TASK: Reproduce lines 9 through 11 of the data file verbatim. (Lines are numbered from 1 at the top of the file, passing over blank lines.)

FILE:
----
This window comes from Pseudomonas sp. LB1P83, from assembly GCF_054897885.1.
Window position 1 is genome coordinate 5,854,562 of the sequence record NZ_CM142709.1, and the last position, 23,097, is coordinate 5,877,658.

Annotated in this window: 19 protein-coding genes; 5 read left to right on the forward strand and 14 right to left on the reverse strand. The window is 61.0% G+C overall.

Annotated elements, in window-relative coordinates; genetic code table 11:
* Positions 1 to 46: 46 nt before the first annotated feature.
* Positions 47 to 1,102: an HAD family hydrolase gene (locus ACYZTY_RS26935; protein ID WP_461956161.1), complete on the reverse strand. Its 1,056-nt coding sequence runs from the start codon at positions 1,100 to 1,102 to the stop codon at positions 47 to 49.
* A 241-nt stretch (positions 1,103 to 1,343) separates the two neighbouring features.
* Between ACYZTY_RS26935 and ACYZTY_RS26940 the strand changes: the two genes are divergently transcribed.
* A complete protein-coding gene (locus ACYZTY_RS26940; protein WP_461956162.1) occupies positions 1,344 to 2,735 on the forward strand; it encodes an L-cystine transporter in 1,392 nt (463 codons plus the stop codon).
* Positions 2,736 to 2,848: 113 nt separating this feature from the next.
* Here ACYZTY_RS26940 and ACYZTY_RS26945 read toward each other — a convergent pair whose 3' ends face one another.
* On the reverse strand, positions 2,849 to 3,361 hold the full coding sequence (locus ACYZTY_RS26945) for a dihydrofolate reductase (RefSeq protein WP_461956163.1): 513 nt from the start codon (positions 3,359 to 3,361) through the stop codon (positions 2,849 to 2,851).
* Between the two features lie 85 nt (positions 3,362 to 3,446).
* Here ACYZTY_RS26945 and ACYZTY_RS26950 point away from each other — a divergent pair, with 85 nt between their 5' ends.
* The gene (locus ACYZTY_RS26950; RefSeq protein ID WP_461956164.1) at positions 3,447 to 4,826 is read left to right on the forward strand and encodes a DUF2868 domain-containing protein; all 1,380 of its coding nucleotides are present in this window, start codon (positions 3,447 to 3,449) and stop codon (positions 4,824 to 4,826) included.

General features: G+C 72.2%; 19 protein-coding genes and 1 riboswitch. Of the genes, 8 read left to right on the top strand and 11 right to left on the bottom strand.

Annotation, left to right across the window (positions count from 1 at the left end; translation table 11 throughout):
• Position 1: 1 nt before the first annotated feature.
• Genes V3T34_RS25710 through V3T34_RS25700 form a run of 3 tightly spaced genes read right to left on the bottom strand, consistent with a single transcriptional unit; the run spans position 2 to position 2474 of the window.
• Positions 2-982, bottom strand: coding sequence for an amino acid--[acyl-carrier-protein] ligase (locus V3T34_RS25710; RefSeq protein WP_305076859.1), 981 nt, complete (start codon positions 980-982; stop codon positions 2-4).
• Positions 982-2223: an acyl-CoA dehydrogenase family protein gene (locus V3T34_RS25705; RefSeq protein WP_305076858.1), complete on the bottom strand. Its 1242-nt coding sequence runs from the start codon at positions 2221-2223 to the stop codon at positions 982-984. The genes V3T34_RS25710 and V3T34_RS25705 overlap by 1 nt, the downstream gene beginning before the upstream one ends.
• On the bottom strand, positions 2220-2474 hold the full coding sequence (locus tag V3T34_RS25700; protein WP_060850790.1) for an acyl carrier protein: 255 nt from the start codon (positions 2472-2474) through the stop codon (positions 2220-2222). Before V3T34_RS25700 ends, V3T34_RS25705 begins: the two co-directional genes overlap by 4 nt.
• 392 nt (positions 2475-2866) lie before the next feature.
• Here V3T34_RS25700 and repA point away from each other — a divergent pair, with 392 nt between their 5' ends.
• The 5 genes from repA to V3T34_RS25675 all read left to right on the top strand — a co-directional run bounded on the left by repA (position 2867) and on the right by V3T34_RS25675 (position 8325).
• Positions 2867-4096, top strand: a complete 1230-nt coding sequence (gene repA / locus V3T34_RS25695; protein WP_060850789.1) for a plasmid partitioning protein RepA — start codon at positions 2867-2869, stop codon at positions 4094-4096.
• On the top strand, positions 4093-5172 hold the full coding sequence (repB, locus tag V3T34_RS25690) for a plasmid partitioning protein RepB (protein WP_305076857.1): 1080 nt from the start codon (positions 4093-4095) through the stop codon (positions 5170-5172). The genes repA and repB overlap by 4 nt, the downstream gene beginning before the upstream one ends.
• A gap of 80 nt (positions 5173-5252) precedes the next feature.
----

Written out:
* A complete protein-coding gene (locus ACYZTY_RS26940; protein WP_461956162.1) occupies positions 1,344 to 2,735 on the forward strand; it encodes an L-cystine transporter in 1,392 nt (463 codons plus the stop codon).
* Positions 2,736 to 2,848: 113 nt separating this feature from the next.
* Here ACYZTY_RS26940 and ACYZTY_RS26945 read toward each other — a convergent pair whose 3' ends face one another.